Electronic Theatre In-depth Review: Monopoly

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Rating: 5.0/5 (1 vote cast)

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            Electronic Arts support for Microsoft’s new handheld format may not come as a surprise, but their choice of titles certainly has. Disregarding the likes of FIFA, Skate It and Mirror’s Edge, which have all proved popular on iOS devices, the publisher has instead opted for the big, all-encompassing franchises such as Need for Speed, Tetris and The Sims. Monopoly of course falls into the spectrum of being accessible to all who purchase a Windows Phone 7 handset, being based on the traditional rule set of the classic board game.

            The Windows Phone 7 version of Monopoly is essentially an adaptation of the version available on other mobile devices, complemented by Achievements and online Leaderboards. All actions areElectronic Theatre Image of course conducted via the touchscreen, and therefore the entire game has been optimised through a series of well presented menus. From trading properties to buying your way out of jail, buying and selling houses to bidding in an auction, every possible interaction is delivered through crisp and clear menus, with no room for misinterpretation. Up to four players can play in a single game, with any combination of human and AI players allowed. Three AI difficulty settings are available, however, as the Windows Phone 7 format remains in its infancy, no online multiplayer is provided.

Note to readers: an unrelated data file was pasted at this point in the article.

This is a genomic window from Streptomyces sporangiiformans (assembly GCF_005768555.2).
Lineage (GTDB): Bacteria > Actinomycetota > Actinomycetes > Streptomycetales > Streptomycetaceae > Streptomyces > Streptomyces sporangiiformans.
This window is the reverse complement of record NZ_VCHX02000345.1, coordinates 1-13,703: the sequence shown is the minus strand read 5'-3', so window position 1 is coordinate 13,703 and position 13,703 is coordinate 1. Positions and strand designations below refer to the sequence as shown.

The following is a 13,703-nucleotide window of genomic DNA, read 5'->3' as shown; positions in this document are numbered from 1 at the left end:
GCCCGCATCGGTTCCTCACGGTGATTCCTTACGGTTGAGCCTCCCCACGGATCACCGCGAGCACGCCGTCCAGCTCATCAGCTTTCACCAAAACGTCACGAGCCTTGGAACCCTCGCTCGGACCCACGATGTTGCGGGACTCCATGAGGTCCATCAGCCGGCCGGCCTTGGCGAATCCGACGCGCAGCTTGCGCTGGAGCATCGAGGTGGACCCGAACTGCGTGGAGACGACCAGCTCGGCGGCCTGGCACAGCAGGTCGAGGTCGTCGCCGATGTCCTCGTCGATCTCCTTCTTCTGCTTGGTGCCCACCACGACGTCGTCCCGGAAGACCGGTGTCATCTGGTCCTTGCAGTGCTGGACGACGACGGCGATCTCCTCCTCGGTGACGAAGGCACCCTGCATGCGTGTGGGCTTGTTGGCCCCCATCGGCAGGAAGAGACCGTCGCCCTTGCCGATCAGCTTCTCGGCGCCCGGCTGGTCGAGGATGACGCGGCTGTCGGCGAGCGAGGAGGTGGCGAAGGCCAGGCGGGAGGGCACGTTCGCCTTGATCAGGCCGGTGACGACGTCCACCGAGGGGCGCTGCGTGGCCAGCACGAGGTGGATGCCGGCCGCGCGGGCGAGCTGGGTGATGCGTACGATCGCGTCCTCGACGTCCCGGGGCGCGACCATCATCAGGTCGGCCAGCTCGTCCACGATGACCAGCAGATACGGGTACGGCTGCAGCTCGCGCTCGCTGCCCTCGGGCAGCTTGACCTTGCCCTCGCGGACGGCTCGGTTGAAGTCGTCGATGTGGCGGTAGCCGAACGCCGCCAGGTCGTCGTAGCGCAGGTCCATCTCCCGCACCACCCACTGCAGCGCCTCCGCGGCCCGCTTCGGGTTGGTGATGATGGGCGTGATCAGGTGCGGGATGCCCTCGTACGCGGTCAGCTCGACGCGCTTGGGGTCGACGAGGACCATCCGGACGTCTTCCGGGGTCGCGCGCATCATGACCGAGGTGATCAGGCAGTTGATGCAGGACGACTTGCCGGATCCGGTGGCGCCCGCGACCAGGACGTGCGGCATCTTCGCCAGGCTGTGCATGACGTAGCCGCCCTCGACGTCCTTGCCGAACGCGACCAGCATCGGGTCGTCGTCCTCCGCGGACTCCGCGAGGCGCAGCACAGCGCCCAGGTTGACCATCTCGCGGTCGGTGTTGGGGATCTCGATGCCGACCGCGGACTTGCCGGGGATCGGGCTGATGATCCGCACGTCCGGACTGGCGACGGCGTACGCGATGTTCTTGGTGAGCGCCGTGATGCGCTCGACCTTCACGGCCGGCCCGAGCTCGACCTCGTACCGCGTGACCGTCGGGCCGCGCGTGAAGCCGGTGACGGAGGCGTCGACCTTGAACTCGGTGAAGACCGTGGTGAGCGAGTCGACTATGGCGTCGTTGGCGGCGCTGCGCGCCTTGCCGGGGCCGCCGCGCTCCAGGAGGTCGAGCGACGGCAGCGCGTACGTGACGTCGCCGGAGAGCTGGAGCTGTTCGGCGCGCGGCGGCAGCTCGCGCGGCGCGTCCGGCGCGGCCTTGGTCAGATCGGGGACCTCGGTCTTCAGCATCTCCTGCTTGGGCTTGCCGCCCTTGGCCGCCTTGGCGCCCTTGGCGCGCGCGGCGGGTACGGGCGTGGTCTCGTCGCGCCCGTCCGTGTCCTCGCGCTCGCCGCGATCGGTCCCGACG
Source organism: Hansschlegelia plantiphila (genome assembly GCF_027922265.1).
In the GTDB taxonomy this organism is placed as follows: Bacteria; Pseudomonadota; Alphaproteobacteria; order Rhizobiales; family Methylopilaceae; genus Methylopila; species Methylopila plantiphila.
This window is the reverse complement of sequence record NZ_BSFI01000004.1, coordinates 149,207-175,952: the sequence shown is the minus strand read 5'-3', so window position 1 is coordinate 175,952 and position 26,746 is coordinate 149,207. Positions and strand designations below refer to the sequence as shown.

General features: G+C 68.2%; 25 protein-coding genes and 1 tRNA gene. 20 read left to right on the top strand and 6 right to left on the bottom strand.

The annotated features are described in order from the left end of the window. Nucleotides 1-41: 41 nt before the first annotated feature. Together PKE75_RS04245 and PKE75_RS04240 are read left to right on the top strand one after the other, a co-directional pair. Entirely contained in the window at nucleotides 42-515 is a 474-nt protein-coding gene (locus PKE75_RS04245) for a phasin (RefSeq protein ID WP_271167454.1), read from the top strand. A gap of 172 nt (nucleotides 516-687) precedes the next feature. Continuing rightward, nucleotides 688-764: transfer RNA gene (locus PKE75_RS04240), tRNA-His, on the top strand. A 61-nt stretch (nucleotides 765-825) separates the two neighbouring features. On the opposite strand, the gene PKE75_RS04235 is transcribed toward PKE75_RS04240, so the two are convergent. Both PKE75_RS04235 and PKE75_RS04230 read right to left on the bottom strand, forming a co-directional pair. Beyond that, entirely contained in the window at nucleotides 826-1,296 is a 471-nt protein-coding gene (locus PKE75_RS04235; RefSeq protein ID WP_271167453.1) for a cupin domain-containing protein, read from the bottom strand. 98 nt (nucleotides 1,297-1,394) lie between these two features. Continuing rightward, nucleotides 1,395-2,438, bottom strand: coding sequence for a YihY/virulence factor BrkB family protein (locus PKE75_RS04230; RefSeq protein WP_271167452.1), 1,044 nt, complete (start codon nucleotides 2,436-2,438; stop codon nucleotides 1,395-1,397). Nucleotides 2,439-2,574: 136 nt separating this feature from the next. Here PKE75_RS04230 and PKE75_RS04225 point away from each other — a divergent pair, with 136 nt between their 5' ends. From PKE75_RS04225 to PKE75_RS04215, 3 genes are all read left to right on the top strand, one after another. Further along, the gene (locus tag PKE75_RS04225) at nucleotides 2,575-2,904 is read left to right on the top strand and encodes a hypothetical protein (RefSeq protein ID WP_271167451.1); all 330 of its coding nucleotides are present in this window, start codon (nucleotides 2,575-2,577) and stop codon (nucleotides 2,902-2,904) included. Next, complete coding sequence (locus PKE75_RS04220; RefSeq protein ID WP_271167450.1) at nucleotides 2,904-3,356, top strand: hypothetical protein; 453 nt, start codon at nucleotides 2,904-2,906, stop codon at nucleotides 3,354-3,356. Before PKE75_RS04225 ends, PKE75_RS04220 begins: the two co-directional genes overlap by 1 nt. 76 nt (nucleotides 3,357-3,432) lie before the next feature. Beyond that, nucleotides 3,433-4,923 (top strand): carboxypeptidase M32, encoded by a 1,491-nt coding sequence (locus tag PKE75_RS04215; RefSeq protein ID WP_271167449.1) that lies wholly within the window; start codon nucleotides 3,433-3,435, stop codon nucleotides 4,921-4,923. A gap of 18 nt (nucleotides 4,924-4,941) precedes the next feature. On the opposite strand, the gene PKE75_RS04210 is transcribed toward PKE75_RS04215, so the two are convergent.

Of course, while Monopoly is as a default based upon that traditional rule set, players have plenty of room to customise their games. From adapting the payment system to incorporate the Free Parking pay-out system adopted by many younger gamers, to ignoring the auction rule, to all of the above – and much more besides – players can set-up almost any variation of the game that they could imagine.

The presentation of Monopoly on the Windows Phone 7 devices is commendable. As previously mentioned, the menu system has been well designed, but greater than this is the accessibility of information. Players will unconsciously detect much of the detail theyElectronic Theatre Image require for making decisions simply by the on-screen arrangement – be it who owns which property or how likely they are to have an opposing player land on one of theirs.

Though the titles currently available on the Windows Phone 7’s Xbox LIVE enabled marketplace are currently very limited, the catalogue is expanding rapidly. Monopoly may well have had its day on the best sellers list, but that doesn’t mean its lifespan has ended unnaturally. The Windows Phone 7 adaptation of the classic board game is just as well crafted as any PC, home console or rival mobile format’s version, and therefore just as entertaining. Of course, very few will download Monopoly without having an appreciation for the original board game, and few of those who do will be disappointed.

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